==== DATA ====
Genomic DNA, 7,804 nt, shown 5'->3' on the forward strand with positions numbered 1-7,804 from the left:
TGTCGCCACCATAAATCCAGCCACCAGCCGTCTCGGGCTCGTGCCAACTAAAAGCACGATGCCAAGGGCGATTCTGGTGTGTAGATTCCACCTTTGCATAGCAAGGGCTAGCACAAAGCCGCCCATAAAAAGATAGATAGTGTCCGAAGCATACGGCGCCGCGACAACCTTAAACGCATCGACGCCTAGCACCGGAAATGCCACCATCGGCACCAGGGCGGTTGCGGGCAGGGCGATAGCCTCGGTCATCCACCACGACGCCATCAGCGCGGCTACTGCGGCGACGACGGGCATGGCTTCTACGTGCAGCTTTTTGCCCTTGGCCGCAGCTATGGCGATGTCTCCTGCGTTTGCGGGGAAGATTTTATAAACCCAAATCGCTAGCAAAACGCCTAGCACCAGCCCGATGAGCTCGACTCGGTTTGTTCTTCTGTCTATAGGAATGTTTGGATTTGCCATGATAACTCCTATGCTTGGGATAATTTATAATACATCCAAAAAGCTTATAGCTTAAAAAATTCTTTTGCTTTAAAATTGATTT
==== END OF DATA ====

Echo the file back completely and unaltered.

Genomic DNA, 7,804 nt, shown 5'->3' on the forward strand with positions numbered 1-7,804 from the left:
TGTCGCCACCATAAATCCAGCCACCAGCCGTCTCGGGCTCGTGCCAACTAAAAGCACGATGCCAAGGGCGATTCTGGTGTGTAGATTCCACCTTTGCATAGCAAGGGCTAGCACAAAGCCGCCCATAAAAAGATAGATAGTGTCCGAAGCATACGGCGCCGCGACAACCTTAAACGCATCGACGCCTAGCACCGGAAATGCCACCATCGGCACCAGGGCGGTTGCGGGCAGGGCGATAGCCTCGGTCATCCACCACGACGCCATCAGCGCGGCTACTGCGGCGACGACGGGCATGGCTTCTACGTGCAGCTTTTTGCCCTTGGCCGCAGCTATGGCGATGTCTCCTGCGTTTGCGGGGAAGATTTTATAAACCCAAATCGCTAGCAAAACGCCTAGCACCAGCCCGATGAGCTCGACTCGGTTTGTTCTTCTGTCTATAGGAATGTTTGGATTTGCCATGATAACTCCTATGCTTGGGATAATTTATAATACATCCAAAAAGCTTATAGCTTAAAAAATTCTTTTGCTTTAAAATTGATTT